Analysis: Breaks could enable Democrats to win open U.S. Senate seat

March 16, 2018

While it would take an unlikely confluence of factors breaking their way, Democrats have to feel more confident about their chances of taking one of Mississippi's U.S. Senate seats that are up for election on November 6.

 

While the Cook Political Report has Cochran's seat listed as a safe Republican one, a possible runoff featuring state Sen. Chris McDaniel as top GOP vote-getter in November's general election could have the Democrats salivating over another possible upset in a deeply Republican state.

 

The election for U.S. Sen. Thad Cochran's seat — which will be open April 1 when he resigns — will be unaffiliated or nonpartisan, meaning party labels for the candidates won't be on the ballot. With Gov. Phil Bryant unlikely to appoint McDaniel to the open seat, the race will feature at least two GOP contenders including McDaniel and whomever the governor appoints. If no candidate gets more than 50 percent of the vote, the top two vote-getters head to a runoff.

 

Former Democratic congressman and U.S. Agriculture Secretary Mike Espy has already declared for the race, with September 17 being the deadline for candidates to file paperwork to run.

 

The Republicans are clinging to a slim majority in the U.S. Senate and three of their nine seats up for election listed as possible toss-ups (races that could go either way). The Democrats have 24 seats to defend, but only five races are listed by Cook as a toss-up.

 

Here's how they could do it:

 

Depressed Republican turnout

U.S. Sen. Doug Jones beat Republican candidate and former state supreme court chief justice Roy Moore in a 2017 race where many GOP voters either stayed home or cast a ballot for Jones. Moore received only 650,000 votes out of 1.3 million cast, whereas U.S. Sen. Richard Shelby, a Republican, received more than 968,000 votes out of 1.4 million cast in a non-presidential election year in 2010.

 

Historically, turnout in presidential elections is usually 60 percent of eligible voters while 40 percent vote in mid-term or primary elections.

 

Jones received more than 671,000 votes in Alabama, which was close to level of Democrat votes in the 2016 presidential election (more than 729,000 votes cast for former U.S. Secretary of State Hillary Clinton), but not as much as 2012 (then-President Barack Obama received more than 797,000 votes in Alabama).

 

More than 562,000 Mississippi residents (43.79 percent) voted for then-President Barack Obama in 2012, the best showing by a Democratic presidential candidate in the Magnolia State since President Bill Clinton in 1996 (44 percent). Former Gov. Ronnie Musgrove received more than 560,000 votes in 2008 in his loss to U.S. Sen. Roger Wicker (more than 683,000 votes), which was also a presidential election.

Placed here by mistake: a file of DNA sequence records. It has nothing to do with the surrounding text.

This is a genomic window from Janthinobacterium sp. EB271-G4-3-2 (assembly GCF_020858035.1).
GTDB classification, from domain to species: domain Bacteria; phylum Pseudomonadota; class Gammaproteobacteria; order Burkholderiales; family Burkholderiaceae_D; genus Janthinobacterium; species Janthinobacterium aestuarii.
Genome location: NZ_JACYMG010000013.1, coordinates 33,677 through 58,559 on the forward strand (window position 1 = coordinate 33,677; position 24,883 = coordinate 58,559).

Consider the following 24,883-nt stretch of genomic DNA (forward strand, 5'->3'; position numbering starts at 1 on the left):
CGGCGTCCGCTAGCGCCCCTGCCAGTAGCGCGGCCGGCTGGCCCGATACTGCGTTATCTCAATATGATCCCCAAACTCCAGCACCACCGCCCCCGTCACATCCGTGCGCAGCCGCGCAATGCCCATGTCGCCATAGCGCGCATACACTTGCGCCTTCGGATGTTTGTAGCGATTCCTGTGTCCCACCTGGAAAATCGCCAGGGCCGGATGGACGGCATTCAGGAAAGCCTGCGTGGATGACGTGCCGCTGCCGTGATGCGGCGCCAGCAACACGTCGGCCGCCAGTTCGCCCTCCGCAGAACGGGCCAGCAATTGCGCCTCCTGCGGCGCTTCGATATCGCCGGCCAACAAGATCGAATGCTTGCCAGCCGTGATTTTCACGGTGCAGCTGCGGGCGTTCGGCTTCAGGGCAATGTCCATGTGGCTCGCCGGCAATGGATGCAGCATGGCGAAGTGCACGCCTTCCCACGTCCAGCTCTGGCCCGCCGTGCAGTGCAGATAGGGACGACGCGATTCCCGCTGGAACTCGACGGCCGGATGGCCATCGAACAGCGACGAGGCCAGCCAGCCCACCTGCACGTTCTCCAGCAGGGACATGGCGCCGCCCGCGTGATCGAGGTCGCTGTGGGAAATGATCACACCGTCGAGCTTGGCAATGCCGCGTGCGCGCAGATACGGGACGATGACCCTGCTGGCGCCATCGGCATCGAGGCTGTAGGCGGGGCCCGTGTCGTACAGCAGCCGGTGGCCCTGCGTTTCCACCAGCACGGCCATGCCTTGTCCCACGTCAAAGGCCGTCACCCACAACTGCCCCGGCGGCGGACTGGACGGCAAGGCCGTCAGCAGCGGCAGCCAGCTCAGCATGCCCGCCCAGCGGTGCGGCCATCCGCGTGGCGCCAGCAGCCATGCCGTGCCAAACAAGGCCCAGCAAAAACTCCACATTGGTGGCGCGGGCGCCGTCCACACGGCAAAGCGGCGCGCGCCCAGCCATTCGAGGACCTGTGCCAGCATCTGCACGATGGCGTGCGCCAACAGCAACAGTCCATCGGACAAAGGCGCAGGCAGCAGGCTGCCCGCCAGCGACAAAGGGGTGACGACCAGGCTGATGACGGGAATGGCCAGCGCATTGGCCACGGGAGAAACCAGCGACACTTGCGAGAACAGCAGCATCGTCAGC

If the Democrats can get 2008 or 2012 levels of participation in the November election (about 560,000 votes), they could have a chance if a large cohort of Republican voters stayed home on November 6.

 

Moore was dogged about allegations about sexual misconduct with teenage girls after winning the GOP primary over U.S. Rep. Mo Brooks (R-Birmingham) and former U.S. Sen. Luther Strange, who was Alabama's attorney general before being appointed to fill the Senate seat of U.S. Attorney General Jeff Sessions. The allegations likely played a role in suppressing GOP turnout and increasing Democratic participation.

 

McDaniel switching races to open seat

Now that McDaniel has decided to shift his efforts to running for Mississippi's open U.S. Senate seat, the race promises to be a wild one with two likely GOP contenders and at least one Democrat on the ticket.

 

McDaniel's switch is a gambit to force Bryant's hand with the appointment of a successor and will also give the state senator more time to raise money since the GOP primary is in June.

 

If Bryant was to appoint McDaniel to the soon-to-be vacant seat, it would prevent a possible GOP vote split in November. McDaniel's statement reveals his thinking along those lines.

 

"By announcing early, we are asking Mississippi Republicans to unite around my candidacy and avoid another contentious contest among GOP members that would only improve the Democrats’ chances of winning the open seat. If we unite the party now and consolidate our resources, we can guarantee Donald Trump will have a fighter who will stand with him."

 

McDaniel likely won't be Bryant's choice for the appointment after the governor said in a statement that "This opportunistic behavior is a sad commentary for a young man who once had great potential."

 

The candidate Bryant decides to appoint to fill the seat will have to be able to run a successful statewide campaign against McDaniel — who lost to Cochran in 2014 in a runoff by only 6,000 votes — and raise money on a very tight deadline. McDaniel was originally going to run against incumbent Wicker in the June GOP primary.

 

The right candidate

Despite his resignation from the Clinton administration in 1994 under an ethical cloud due to allegations of corruption, Espy will be one of the strongest candidates the Democrats have fielded in a U.S. Senate race in decades and could even draw some support from establishment Republican voters turned off by a McDaniel candidacy.

 

Espy crossed party lines and endorsed then-Gov. Haley Barbour for governor in 2007. 

 

The best case scenario for Democrats is for them coalesce around Espy with no other competition in November's race. 

 

The only good news for the GOP is that with McDaniel out of the race for his seat, Wicker will likely coast to an easy November victory over one of six Democratic candidates, including state Rep. David Baria (D-Bay St. Louis), state Rep. Omeria Scott (D-Laurel) and Meridian businessman Howard Sherman, the husband of Mississippi-born actress Sela Ward.

 

 

 

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